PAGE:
July 16, 2010 #2 Author

    Quoting Craig Gorby: “Strange that your article stated Delta inherited ten (10) 747-400′s from Northwest Airlines. I have flown extensively on those airplanes, and at last count, there were 16, and not 10 transferred from Northwest to Delta Air Lines paint.”

    From the Editor: You’re quite correct; that was my mistake in not catching that slip. Delta does indeed operate 16 former Northwest Airlines Boeing 747-400s. Two of them are among the oldest 747-400s flying and eight more are within the first 100 or so 747-400s delivered. There was an initial batch of 10 Boeing 747-400s delivered to Northwest Airlines and then, years later, another batch of six.

    Reply

    • Gio

      October 10, 2010 #3 Author

      While you reflect on the “age” of the NW 747-400’s you failed to mention that the two “oldest” 400’s flying was because NW launched the 400, or that the most recent 6 are less than 8 years old…considerably newer than most 400’s flown by other airlines in Asia or the US.

      Let’s not selectively pick our facts. The plane’s age really doesn’t have any relevance to your story…the fact pointed out to you was that Delta/ NW has flown 16 747-400s since at least the early 2000s. A fact that escaped your article.

  • Chris Kjelgaard

    October 11, 2010 #4 Author

    OK, the story was wrong initially in saying that Delta had 10 747-400s; it does indeed have 16, inherited in the Northwest merger.

    However, your assertion that the six youngest Boeing 747-400s in Delta’s fleet are under eight years old is incorrect.

    None of Delta’s Boeing 747-451s (“51” being Boeing’s customer code for Northwest Airlines) are less than eight years old and only two are even close to that age. The aircraft registered N676NW, which has the manufacturer’s serial number 33002, is currently 8.5 years old (having been delivered to Northwest on April 18, 2002); and N675NW (MSN 33001) is 8.7 years old and was delivered on March 13, 2002.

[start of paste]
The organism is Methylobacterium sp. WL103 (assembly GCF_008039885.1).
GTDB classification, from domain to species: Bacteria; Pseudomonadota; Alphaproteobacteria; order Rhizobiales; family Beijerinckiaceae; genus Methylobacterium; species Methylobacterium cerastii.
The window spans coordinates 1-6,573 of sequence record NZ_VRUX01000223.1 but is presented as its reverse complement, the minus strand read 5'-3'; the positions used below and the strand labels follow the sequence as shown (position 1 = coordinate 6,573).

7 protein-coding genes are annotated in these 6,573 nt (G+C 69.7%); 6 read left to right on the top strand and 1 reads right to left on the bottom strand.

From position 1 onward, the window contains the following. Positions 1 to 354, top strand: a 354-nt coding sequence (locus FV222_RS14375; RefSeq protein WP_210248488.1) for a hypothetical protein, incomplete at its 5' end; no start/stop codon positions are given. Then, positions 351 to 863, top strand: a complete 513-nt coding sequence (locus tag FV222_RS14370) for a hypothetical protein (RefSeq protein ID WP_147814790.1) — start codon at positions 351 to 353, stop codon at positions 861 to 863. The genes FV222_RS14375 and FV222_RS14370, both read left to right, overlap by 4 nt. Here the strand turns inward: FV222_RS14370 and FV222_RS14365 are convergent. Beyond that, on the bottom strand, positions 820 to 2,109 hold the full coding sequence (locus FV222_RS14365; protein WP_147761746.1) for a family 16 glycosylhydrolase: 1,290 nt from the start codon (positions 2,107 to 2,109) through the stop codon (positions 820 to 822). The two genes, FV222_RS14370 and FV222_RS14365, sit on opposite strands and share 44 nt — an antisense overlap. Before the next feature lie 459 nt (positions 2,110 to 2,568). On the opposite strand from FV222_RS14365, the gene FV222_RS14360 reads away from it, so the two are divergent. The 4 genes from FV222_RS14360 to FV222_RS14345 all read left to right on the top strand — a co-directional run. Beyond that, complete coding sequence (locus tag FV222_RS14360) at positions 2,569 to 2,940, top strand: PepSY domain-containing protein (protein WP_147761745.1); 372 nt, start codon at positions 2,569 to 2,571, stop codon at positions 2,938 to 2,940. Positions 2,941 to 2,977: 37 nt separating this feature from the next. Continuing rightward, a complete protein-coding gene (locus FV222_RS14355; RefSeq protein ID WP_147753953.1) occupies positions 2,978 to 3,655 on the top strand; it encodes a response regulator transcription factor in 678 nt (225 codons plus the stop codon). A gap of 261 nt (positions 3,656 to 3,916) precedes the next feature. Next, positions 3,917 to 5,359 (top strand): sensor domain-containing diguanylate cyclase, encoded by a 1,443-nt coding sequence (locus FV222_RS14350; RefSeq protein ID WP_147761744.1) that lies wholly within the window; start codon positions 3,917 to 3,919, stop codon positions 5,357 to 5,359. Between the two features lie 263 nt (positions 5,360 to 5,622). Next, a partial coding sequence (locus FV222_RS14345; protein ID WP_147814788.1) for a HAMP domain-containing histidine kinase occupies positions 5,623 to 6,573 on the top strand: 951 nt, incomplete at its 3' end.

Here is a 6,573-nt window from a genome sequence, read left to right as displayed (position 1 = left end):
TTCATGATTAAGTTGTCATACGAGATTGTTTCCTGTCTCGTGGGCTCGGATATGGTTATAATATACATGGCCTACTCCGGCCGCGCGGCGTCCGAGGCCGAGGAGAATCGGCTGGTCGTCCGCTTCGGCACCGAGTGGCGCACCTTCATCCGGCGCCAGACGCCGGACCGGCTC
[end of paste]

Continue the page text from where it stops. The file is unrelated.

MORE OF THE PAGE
Of the other four youngest Boeing 747-451s in Delta’s fleet , N671US (MSN 26477) is 11.6 years old and was delivered to Northwest on March 29, 1999; N672US (MSN 30267) is 11.3 years old and was delivered on July 19, 1999; N673US (MSN 30268) is 11.2 years old and was delivered on August 24, 1999; and N674US (MSN 30269) is 11.0 years old and was delivered on October 18, 1999.

    Of the other 10 Boeing 747-400s in the Delta fleet, the two youngest, N669US and N670US, are 20.2 years old.

    The story did not actually mention the age of the aircraft: I mentioned it just as a point of information in my previous comment and did not mean to imply anything about the airworthiness or comfort of the aircraft.

    Delta has only recently retired the last of Northwest’s DC-9-30s, many of which were built in the 1960s and which performed sterling service for various airlines including Eastern Air Lines and Republic Airlines before entering service with Northwest Airlines. In Northwest service, the aircraft continued to operate safely and offered passengers reasonable standards of comfort.

    Reply